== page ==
This 13th-century dish from Aleppo was originally made with sour oranges or citron, which are used to make a syrupy sauce. The chicken is fried separately and then added to the sauce. The chicken is garnished with lemon cuts or slices when serving. As the author says, ‘it’s an unusual dish’ (فإنه نوع غريب)!
A member of the Terminalia family, amlaj (Emblica officinalis Gaertn., Phyllanthus emblica L.) is known in English as ‘Indian gooseberry’, as well as by its Hindi and Sanskrit names of, respectively, amla (‘sour’) and amalaki, from which the Arabic word is derived (via the Persian (امله, āmula/amla).
The term ‘myrobalan’ goes back to Greek words for ‘(fragrant) oil’ and ‘acorn’, though the substance was unknown to either the ancient Greeks or the Romans. It is the (dried) fruit of a tree originating in India (or China) from where it was imported by Arab traders already in the early Islamic period. The word is also the origin of ‘mirabelle’, a type of plum, in reference to the similarity in appearance when dried.
The use of amlaj for medicinal and dietary purposes goes back millennia, to ancient Indian (Ayurvedic) medicine, where it is still used to this day for its anti-inflammatory, digestive, antioxidant, and aphrodisiac properties, and even in the treatment of diabetes and cancers. Besides the fruit, the leaves, seeds, and oil are used in confections, pastes, and pickles. Today, it is most often sold in powdered form.
In the Muslim Middle Ages, it was also primarily used in medicine and pharamacology to strengthen the stomach, nerves, heart, and appetite, in the treatment of haemorrhoids, and for its aphrodisiac and anti-emetic properties. According to Ibn Sīnā (Avicenna), who remarked on the scarcity of amlaj, it is particularly effective to increase intelligence and memory. It was thought to be especially powerful when macerated in milk (ideally for a number of days), which was known as shīr (the Persian word for ‘milk’) amlaj.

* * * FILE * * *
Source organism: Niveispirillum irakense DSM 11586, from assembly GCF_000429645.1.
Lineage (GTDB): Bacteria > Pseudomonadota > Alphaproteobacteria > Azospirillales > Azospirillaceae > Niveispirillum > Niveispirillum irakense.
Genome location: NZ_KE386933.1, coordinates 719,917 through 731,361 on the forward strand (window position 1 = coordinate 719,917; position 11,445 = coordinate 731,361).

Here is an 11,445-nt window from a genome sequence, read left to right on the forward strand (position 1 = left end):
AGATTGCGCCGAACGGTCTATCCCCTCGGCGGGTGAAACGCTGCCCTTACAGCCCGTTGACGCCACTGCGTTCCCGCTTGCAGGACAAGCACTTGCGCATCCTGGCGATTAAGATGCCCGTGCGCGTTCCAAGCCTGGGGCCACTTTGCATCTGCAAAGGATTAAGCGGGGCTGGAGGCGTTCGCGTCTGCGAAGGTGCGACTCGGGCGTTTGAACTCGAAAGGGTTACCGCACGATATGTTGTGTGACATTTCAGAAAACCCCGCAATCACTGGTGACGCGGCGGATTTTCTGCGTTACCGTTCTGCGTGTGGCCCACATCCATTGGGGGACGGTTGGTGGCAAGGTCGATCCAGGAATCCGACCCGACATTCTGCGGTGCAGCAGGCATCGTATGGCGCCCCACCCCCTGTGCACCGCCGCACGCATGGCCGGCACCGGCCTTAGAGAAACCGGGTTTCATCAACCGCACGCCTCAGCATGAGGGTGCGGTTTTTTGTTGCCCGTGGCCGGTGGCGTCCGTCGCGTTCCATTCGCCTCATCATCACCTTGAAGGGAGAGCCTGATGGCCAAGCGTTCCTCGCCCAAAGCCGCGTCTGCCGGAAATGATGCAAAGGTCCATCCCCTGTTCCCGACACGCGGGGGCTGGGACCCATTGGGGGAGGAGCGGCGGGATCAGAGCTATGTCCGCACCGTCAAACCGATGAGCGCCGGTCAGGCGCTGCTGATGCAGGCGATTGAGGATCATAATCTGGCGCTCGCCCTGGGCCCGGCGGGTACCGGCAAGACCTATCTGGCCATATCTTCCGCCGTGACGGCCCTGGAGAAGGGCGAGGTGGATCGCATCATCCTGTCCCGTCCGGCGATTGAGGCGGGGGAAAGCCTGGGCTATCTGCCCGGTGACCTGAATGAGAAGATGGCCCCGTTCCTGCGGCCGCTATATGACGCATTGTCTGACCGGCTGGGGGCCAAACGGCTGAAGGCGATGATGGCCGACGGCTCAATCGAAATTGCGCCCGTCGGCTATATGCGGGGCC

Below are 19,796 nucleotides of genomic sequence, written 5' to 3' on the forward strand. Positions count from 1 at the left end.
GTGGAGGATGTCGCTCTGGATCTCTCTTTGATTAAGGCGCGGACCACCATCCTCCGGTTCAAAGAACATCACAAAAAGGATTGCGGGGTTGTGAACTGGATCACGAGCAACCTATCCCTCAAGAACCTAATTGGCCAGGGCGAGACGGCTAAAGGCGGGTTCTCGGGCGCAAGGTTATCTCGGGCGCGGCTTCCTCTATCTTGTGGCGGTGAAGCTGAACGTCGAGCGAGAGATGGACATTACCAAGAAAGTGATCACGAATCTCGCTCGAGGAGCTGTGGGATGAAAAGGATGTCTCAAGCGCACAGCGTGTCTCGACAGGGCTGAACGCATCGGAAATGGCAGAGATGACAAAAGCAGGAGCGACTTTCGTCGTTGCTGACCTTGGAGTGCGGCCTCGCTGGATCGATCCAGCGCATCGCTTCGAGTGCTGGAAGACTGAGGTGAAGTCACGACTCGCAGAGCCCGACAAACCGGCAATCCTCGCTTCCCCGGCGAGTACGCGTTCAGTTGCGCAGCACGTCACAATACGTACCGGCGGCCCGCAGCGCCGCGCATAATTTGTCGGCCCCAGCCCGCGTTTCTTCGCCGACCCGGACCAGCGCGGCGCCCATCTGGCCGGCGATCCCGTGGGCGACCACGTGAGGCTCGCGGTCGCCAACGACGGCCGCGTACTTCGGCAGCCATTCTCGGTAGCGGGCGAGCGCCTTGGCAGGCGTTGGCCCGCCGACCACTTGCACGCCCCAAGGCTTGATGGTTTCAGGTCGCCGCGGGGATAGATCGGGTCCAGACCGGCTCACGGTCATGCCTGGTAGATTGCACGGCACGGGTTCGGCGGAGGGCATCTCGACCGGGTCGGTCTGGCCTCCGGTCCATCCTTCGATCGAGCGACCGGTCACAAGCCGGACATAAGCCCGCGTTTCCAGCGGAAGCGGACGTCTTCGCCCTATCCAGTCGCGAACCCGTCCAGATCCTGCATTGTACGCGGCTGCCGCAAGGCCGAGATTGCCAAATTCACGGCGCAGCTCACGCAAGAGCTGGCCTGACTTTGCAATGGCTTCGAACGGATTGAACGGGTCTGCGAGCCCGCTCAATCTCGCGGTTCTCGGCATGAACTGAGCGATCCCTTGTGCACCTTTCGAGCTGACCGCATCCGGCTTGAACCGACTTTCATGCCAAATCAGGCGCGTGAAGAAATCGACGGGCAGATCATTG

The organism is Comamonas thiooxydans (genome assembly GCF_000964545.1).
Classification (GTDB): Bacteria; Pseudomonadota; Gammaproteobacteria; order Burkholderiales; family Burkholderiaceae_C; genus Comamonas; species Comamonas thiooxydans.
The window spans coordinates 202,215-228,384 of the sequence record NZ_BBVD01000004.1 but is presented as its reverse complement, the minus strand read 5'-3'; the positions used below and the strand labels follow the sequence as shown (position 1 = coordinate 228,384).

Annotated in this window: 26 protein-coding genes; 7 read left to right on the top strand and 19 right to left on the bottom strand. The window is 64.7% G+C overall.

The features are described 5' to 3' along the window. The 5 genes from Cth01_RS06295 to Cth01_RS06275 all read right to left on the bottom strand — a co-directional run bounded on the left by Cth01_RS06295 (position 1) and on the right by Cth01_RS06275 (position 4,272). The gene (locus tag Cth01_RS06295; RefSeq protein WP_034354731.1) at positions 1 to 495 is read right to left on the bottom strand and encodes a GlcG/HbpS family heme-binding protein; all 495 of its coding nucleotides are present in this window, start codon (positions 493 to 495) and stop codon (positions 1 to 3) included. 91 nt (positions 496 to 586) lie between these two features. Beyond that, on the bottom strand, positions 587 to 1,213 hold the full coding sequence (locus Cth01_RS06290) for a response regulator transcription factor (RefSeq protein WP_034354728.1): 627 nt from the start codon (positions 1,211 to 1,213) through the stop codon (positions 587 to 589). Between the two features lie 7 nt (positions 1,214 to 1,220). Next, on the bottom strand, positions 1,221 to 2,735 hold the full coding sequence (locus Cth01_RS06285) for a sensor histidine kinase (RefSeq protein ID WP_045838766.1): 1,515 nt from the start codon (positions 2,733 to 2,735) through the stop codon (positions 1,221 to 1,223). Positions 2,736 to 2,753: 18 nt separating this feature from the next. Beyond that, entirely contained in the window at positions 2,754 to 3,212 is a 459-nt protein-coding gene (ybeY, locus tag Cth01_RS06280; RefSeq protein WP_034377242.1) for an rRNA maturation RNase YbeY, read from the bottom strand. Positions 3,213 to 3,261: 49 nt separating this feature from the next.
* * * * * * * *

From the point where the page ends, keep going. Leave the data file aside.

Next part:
Other members of the myrobalan family used for medicinal purposes are chebulic (or Kabul) myrobalan (halīlaj /ihlīlaj < Sanskrit harītak; Terminalia chebula) and belleric myrobalan (balīlaj < Sanskrit vibhītakī; Terminalia bellerica). They often occur together with amla in a compound, known as itṛīfal (إطريفل< Sanskrit triphalā), which is mentioned in Arabic pharmacological literature as a treatment for a cold stomach and haemorrhoidal pains, whereas the Tunisian physician Ibn al-Jazzār (d. 1004-5) referred to it as an established therapy for hernias. According to the Jewish scholar Maimonides (1138–1204) — the personal physician to Saladin (Salah al-Din) –, it strengthens the limbs, delays ageing and increases sexual potency. In Ayurvedic medicine, it is considered a potent compound, particularly for gastro-intestinal and ophthalmological complaints. Through Arab scholarship, the three myrobalans travelled to Europe very early on; the 12th-century compendium on women’s medicine, known as the Trotula, requires them in a number of recipes, and also mentions a trifera saracenica (‘the Saracen trifera’), alongside a trifera magna (‘greater trifera’).